One of the main use cases for blockchain oracles is to provide price feeds for decentralized finance (DeFi) applications. For example, a decentralized lending platform may use an oracle to fetch the current price of a digital asset, which is then used to calculate interest rates or loan-to-value ratios. Oracles can also be used to connect to external APIs, such as weather data or stock prices, which can be used to trigger events or actions within smart contracts.
Chainlink is currently the leading oracle provider in the blockchain market. Chainlink's decentralized oracle network allows smart contracts on any blockchain to securely access off-chain data feeds, web APIs, and traditional bank payments.
One of the key advantages of Chainlink is its robust and decentralized network of independent nodes that ensures the integrity and accuracy of data provided to smart contracts. This makes it a reliable and trustworthy choice for developers looking to build decentralized applications. Because of this, Chainlink has managed to build a robust ecosystem of both on and off-chain entities.
Just some examples include:
- Associated Press
Chainlink recently announced a reinvigorated economics model called Chainlink 2.0. Chainlink 2.0 builds on the success of the current version and brings new features and improvements to the platform.
Recently, Chainlink has achieved a new economic milestone with the launch of its staking v0.1, which is a new economic model that brings value to token holders. This new economic model allows token holders to stake their tokens and earn rewards for providing security and reliability to the network. This aligns the interests of token holders with the long-term success of the platform and creates a strong incentive for node operators to provide high-quality data to the network.
Additionally, Chainlink 2.0 also introduces new features such as increased scalability, improved privacy, and new data types to the platform, which will enhance the functionality and usability of the network. With these new features, the platform aims to support the growth of the Web3 ecosystem by providing more reliable and accurate data feeds for decentralized applications.
Indexing & Querying Services
Where oracles provide connectivity between the blockchain and off-chain data, querying / indexing provides the means to locate data on the blockchain.
Indexing is a process used to organize and structure data in a database for efficient querying. It creates a mapping of the data in the database, allowing for faster retrieval of specific information based on specific keywords or criteria. This is particularly useful when working with large data sets as it allows for quick and efficient access to the data stored in the database.
It can be computationally expensive for decentralized applications to perform their own indexing / querying. If this process is not efficient, it can slow down the throughput and overall speeds of the application as it takes longer to find the necessary data to execute smart contracts. This is where indexing protocols come into play.
The Graph (GRT)
The Graph is the leading solution for querying data on the blockchain because it allows developers to easily build and use decentralized applications (dApps) by optimizing indexing / querying services.
The Graph's economics model is based on the use of the Graph token (GRT) which is used by token holders who can stake their GRT to help secure the network and in return, they receive a share of the protocol's transaction fees. This incentivizes token holders to contribute to the security and development of the protocol, creating a strong alignment of interests between token holders and the protocol.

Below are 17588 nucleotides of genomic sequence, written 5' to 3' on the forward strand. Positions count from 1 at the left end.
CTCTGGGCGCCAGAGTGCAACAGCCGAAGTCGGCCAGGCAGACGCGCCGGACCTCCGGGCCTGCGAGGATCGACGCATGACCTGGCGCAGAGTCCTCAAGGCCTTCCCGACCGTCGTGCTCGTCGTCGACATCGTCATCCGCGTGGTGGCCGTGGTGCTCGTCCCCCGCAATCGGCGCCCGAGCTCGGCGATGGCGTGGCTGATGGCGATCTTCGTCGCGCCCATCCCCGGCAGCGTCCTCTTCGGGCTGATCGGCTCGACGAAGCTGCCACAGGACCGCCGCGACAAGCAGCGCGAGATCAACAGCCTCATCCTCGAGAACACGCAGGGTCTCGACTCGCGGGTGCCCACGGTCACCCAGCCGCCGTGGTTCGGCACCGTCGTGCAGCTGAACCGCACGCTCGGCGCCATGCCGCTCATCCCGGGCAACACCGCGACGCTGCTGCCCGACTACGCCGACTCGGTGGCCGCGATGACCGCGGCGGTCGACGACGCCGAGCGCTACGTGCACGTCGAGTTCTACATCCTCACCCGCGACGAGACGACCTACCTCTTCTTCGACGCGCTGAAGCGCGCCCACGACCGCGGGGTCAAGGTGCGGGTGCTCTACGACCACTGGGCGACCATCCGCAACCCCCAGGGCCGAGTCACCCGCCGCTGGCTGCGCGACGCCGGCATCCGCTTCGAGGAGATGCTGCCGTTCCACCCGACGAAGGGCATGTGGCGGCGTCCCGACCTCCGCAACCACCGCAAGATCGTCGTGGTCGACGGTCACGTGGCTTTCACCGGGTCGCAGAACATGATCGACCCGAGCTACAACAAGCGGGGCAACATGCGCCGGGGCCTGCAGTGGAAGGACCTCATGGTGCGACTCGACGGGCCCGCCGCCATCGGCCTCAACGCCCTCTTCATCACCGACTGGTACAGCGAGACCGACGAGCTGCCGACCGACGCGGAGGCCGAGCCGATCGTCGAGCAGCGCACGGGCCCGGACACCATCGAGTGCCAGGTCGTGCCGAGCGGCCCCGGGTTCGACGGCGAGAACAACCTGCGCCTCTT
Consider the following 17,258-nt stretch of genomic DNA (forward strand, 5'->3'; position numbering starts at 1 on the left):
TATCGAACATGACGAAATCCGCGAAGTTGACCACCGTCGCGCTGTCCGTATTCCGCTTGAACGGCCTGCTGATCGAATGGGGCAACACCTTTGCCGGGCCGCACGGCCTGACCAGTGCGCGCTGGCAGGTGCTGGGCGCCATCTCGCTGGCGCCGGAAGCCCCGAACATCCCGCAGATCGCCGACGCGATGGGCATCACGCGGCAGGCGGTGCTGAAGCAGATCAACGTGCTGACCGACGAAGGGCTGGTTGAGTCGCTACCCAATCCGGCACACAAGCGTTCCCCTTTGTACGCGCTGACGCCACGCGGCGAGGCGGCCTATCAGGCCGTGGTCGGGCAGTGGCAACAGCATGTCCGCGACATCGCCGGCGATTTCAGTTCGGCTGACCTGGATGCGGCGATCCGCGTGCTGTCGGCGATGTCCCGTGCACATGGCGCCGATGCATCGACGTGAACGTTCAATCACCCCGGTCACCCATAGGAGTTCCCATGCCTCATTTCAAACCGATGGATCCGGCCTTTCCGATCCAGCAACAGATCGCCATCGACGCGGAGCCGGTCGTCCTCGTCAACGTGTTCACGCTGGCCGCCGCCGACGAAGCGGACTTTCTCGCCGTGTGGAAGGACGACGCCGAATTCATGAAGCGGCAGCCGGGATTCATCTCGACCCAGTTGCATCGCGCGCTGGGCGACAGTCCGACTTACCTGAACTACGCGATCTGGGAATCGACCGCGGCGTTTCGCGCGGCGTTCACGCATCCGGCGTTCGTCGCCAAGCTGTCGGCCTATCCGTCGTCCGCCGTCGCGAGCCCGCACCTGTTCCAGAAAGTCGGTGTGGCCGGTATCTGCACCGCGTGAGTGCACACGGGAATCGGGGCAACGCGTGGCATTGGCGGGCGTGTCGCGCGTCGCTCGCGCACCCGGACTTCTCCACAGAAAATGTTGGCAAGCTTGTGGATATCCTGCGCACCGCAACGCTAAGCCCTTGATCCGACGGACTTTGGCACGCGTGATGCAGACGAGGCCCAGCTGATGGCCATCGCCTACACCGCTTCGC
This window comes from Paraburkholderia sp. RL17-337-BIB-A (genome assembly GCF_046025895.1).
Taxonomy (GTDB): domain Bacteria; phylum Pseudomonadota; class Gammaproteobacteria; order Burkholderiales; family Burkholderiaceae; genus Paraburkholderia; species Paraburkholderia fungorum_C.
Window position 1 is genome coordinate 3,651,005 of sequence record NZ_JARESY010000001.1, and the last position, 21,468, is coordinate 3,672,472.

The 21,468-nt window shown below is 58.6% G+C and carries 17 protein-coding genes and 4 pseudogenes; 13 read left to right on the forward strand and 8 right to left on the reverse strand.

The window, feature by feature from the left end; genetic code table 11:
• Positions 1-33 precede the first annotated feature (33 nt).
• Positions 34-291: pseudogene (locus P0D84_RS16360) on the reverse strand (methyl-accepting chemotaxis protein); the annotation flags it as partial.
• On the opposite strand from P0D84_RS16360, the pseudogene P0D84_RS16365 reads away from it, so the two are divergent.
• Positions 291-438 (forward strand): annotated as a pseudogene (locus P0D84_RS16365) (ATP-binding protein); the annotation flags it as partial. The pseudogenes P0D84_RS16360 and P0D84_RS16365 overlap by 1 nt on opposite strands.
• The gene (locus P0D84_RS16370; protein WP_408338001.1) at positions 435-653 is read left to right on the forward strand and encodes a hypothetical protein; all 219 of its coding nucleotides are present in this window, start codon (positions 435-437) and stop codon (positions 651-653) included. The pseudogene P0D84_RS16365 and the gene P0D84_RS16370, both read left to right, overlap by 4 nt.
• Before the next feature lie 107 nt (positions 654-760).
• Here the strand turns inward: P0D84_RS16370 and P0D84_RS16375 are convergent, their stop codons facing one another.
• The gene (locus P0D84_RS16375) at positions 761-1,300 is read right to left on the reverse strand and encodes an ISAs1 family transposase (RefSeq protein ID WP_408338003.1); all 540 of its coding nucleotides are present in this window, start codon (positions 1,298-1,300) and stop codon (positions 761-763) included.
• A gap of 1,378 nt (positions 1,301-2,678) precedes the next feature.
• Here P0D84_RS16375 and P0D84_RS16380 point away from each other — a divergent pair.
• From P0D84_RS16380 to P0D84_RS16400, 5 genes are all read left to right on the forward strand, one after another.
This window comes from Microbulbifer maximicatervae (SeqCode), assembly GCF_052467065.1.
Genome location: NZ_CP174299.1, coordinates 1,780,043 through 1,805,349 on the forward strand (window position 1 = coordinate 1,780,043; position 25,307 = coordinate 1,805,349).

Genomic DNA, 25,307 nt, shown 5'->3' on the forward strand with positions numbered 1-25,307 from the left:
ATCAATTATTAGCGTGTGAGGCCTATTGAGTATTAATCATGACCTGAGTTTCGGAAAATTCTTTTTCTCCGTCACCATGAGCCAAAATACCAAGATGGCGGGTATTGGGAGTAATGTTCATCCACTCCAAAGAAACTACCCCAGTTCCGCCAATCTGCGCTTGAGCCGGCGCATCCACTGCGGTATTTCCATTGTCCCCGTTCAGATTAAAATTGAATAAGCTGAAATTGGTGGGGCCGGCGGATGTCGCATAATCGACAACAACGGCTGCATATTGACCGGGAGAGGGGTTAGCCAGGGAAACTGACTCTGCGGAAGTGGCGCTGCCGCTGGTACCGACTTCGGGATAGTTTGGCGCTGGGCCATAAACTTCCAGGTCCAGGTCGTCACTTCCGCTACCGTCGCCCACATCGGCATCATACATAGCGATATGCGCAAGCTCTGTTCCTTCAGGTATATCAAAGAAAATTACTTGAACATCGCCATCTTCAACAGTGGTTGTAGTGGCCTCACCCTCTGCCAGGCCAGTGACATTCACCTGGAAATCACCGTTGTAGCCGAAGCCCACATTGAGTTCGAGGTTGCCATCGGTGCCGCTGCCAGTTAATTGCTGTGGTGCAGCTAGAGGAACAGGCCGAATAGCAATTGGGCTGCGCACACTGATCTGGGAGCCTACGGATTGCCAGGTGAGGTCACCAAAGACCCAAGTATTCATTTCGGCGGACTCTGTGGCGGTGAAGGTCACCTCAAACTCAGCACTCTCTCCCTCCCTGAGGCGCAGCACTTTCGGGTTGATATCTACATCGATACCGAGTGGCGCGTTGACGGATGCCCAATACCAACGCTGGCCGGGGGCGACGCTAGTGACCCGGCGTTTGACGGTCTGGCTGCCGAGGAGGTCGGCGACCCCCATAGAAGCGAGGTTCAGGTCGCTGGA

The Graph deploys a specific query language solution called GraphQL. It is a query language designed for APIs, and it allows for more flexible and powerful data querying than traditional APIs. With GraphQL, the client is able to specify exactly what data it needs, and the server will only return that data, reducing the amount of data that needs to be transmitted.
One of the main benefits of GraphQL is that it allows for a more efficient and flexible way of querying data on a blockchain. With GraphQL, the client can specify exactly what data it needs, and the server will only return that data. This eliminates the need to go block by block to access simple information like an account's transaction history, which was a major issue with traditional querying methods.
Additionally, GraphQL allows for real-time data updates, which is crucial for dApps that require real-time data processing. It also allows for the use of a single endpoint for all queries, which can simplify the development process and reduce the amount of code required.
The above examples serve as core representations of vital infrastructure within the blockchain economy that also is built with an ethos of decentralization. With the introduction of LINK staking, it is possible to now not only own a piece of the emerging internet, but to also profit from the value creation it brings.
By owning AMPL, you profit from the utility of SPOT as an inflation-resistant SoV.
By owning LINK, you can stake the token to secure the most widely used oracle service in blockchain.
By owning GRT, you can stake the token to secure the most widely used indexing protocol in blockchain.
These are but three utilities that can be found to generate passive income within the blockchain economy. The user-to-owner business models and ethos have provided the foundation for unparalleled growth as it creates a flywheel of incentives that include users in the value process for the first time.
This article was originally posted on rektimes.com